A living wage for all
What Philip Milton fails to point out in his defence of zero hours contracts (“Zero understanding”, Opinion, August 28) is that Sports Direct have generously rewarded its permanent staff, who make up only five per cent of its workforce – while the remaining 20,000 part-time staff received precisely nothing.
As retired teachers we may be fortunate to receive adequate pensions – what we want is for the young people that we have had the privilege to teach over the years to be treated in employment as fairly as we have been.
We were demonstrating to highlight the appalling treatment of so many workers, including those at Sports Direct, who are on zero hours contracts.
It is estimated that over one million workers are now on these contracts. The system means that 20,000 Sports Direct shop floor workers are expected to be available whenever called upon, but gives them no rights to sick or holiday pay, no notice as to when their hours will be, no minimum number of hours per week, nor a bonus at the end of the year.
While in theory some may find the flexibility convenient, the vast majority have no alternative but to accept these exploitative contracts which primarily benefit the employer.
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These are not casual or seasonal workers but permanent part-time staff who end up with very little choice about when they work and are at the constant beck and call of their managers.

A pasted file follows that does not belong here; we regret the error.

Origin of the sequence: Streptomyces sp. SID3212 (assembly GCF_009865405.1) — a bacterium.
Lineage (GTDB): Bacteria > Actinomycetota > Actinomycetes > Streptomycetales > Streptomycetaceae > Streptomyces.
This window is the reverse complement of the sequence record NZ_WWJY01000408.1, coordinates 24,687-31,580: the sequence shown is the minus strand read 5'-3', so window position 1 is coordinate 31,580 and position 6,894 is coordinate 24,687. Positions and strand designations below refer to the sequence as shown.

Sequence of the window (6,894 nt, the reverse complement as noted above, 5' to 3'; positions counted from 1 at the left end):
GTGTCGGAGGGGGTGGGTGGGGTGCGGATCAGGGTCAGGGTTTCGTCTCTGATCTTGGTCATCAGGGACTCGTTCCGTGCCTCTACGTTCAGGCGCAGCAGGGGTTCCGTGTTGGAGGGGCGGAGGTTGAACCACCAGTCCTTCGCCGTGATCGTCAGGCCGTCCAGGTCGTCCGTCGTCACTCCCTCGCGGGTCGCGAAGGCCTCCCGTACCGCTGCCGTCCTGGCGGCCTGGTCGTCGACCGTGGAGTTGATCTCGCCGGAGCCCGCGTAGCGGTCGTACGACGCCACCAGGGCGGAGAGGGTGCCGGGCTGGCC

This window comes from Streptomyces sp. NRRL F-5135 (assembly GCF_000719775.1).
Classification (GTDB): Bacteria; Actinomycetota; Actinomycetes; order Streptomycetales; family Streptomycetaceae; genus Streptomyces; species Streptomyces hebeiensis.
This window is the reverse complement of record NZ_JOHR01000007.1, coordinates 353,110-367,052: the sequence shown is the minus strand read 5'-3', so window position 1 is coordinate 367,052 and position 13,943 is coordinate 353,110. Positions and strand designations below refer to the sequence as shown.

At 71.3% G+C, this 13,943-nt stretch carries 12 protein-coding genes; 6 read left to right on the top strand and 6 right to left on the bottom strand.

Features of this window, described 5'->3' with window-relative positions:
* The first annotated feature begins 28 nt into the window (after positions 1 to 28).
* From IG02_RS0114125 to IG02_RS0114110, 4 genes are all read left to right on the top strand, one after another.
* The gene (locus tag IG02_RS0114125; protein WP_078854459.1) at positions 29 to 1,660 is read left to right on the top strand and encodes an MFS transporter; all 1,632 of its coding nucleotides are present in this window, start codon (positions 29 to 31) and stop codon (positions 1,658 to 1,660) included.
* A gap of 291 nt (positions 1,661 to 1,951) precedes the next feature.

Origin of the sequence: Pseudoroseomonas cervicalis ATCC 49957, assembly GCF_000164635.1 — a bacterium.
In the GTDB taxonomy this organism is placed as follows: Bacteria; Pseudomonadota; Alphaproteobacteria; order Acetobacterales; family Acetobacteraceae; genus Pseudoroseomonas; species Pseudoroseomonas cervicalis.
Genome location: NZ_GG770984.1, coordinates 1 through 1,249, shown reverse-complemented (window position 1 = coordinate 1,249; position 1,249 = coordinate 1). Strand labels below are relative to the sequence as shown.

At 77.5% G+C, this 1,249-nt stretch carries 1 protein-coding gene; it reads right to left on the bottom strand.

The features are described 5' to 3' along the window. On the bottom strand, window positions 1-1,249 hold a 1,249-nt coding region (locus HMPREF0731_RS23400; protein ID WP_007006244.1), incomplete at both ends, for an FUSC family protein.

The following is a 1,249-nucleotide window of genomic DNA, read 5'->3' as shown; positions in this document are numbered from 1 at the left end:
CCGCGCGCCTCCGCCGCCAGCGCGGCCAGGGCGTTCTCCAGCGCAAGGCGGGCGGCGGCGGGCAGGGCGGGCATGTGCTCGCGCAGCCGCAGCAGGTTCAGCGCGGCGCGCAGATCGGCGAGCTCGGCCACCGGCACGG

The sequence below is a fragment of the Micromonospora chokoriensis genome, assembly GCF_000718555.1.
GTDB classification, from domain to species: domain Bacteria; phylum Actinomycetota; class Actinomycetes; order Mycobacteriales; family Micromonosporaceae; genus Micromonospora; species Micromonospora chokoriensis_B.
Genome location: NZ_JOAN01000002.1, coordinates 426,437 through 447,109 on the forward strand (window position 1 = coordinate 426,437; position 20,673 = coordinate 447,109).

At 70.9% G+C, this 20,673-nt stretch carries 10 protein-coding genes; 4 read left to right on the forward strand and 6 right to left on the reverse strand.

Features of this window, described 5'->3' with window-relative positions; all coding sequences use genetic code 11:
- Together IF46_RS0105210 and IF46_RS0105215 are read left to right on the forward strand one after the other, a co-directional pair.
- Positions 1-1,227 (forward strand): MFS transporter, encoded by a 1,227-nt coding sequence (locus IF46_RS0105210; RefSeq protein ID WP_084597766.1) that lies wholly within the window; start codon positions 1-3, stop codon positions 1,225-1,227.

Most seasonal and casual workers usually have the opportunity to choose the shifts they work – these workers effectively have no flexibility at all.
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Philip Milton argues how ending these contracts would cost jobs – he probably said the same about the introduction of the minimum wage and would probably like to see a return to the days of widespread casual day labour.
In the 21st century we should be able to offer people decent minimum contractual terms.
We need to see an end to these pernicious forms of employment and the introduction of a living wage for all. Workers here in North Devon and across the UK deserve fair treatment and not exploitation.
Mark Cann and Ricky Knight